As the top eight women players gathered in Doha for the Sony Ericsson Championships, Venus Williams and Russian Vera Zvonareva were undoubtedly considered dark horses after being the last ones to qualify. This unlikely twosome reached the finals in dominant fashion with neither woman dropping a match in round robin play. Thus, today, someone would soil her perfect record. Zvonareva drew the short straw as she fell to Williams 7-6, 0-6, 2-6.
Plagued by injuries the last few years, Williams has forfeited the year-end event multiple times. As such, this was Venus’ first final. After an uneventful opening game, Zvonareva got her first break point opportunity when Williams double faulted. The Russian converted when Williams misfired on a forehand 2-0. With penetrating groundstrokes, Williams forced errors from Zvonareva and with a forehand down the line pass had a break point. But, Williams wasted that chance by making a backhand error. Venus earned another break point, but was turned away by a forehand crosscourt winner from Zvonareva. After five deuces, Zvonareva held for a 3-0 advantage. Subsequently, with excellent serving, Venus remained one break behind. The turning point arrived with Zvonareva serving for the set at 5-3. After Vera was ahead 40-0, Venus connected on a crosscourt forehand winner, mirrored it with a backhand, then Zvonareva overcooked a volley leading to deuce. After a marathon rally, Venus dug out a ball to make a superb backhand volley for break point which Williams later converted. The set concluded in a tiebreak. After a backhand down the line winner gave Venus a double mini-break lead at 4-1, she squandered it with two unforced errors. Subsequently, with a double fault, Venus handed Vera a set point. Zvonareva capitalized on it when a net court dropped in for a winner. The Russian appeared poised to claim the biggest title of her career.
After winning a tough opening game, Williams made a crisp volley for a winner in a game where Zvonareva led 40-30 to take a 2-0 advantage. After easily holding serve, an error filled game by Vera extended Venus’ lead to 4-0. Venus faced a break point in the fifth game after committing several unforced errors. But, Williams forced an error from Zvonareva to get out of trouble and widen her lead to 5-0. Hence, Williams broke the Russian again to take the second set a love.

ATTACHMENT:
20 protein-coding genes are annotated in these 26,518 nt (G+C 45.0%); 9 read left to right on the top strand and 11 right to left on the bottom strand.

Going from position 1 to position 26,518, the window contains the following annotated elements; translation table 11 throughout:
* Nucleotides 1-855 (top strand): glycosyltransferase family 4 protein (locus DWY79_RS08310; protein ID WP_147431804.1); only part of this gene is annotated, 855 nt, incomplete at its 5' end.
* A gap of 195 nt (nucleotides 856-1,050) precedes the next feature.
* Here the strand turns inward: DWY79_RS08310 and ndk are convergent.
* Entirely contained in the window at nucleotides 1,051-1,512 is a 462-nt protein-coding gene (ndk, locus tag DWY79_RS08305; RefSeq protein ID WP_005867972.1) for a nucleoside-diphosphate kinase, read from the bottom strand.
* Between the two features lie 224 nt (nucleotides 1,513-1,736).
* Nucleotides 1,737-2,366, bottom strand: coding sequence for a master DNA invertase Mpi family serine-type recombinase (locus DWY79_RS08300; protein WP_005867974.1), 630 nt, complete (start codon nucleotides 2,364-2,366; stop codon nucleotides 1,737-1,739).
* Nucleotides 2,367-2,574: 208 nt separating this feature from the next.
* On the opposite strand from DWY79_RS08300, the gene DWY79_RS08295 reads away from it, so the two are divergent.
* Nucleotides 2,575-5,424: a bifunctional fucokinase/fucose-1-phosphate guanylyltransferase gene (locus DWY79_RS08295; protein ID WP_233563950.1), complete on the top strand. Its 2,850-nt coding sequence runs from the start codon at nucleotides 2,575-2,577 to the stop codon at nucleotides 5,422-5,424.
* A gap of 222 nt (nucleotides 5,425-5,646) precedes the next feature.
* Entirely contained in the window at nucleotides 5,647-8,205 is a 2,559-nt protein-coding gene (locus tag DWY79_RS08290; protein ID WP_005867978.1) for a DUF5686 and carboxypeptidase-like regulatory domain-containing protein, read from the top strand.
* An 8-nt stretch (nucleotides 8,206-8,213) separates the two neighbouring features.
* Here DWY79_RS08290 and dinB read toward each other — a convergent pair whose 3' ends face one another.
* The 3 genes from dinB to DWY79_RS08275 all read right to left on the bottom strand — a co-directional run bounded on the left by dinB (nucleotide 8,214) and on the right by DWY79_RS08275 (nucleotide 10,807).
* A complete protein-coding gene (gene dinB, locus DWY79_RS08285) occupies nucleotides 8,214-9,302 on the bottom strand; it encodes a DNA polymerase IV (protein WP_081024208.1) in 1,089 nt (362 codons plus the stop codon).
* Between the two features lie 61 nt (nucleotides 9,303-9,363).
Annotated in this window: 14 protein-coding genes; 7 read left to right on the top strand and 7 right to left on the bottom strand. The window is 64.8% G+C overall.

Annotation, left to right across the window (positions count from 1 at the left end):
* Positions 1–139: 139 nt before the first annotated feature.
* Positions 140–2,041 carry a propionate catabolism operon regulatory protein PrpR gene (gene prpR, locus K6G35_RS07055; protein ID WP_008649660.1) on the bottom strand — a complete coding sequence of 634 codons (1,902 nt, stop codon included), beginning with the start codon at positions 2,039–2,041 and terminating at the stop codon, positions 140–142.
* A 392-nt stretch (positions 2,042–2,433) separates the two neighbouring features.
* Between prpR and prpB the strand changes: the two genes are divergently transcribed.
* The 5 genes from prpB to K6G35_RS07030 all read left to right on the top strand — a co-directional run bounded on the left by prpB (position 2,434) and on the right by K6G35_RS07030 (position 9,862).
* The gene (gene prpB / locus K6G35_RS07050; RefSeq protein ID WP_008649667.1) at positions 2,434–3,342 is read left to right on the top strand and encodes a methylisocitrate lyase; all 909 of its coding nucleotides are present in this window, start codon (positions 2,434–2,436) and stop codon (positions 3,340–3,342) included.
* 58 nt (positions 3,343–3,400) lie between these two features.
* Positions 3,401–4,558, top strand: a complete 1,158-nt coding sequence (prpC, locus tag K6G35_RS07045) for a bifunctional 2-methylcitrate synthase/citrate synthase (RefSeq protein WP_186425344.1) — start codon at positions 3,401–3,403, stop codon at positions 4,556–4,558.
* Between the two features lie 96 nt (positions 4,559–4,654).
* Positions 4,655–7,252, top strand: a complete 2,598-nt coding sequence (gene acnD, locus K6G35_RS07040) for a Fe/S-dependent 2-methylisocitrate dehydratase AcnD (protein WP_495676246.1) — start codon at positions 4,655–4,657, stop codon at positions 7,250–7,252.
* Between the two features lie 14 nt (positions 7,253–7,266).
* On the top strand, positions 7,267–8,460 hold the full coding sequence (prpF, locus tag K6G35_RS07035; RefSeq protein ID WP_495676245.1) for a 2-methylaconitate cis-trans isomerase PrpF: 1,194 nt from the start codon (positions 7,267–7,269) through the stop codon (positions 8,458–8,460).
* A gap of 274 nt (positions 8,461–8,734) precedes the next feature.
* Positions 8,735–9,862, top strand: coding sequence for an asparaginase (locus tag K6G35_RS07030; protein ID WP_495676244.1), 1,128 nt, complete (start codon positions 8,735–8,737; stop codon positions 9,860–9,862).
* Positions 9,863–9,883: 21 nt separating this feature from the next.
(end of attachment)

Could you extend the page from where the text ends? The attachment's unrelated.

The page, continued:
After Venus held serve to open the final set, Vera produced two costly unforced errors to go down double break point. Williams’ forehand stayed solid allowing her to break for 2-0. However, Williams faced break points after backhand misses. When Venus netted a Zvonareva dropshot, the players were back on serve. In the next game, the Russian gambled once again on the dropshot and lost when Williams smashed an overhead lob for another break point. Venus converted for a 3-1 lead. Unable to bottle her frustration, Zvonareva abused her racket and exploded in tears. In the sixth game, Vera picked up the pieces and held serve for the first in the set. As Zvonareva served at 2-5, Williams stepped on the accelerator. When a forehand skidded off the line causing an unforced error from Zvonareva, Williams arrived at championship point. Shortly after, Williams put away a volley to claim the trophy.
World number one and defending champions Cara Black and Liezel Huber crushed Rennae Stubbs and Kveta Peschke 6-1, 7-5 in the doubles finals culminating a year where they won nine other titles including the U.S. Open.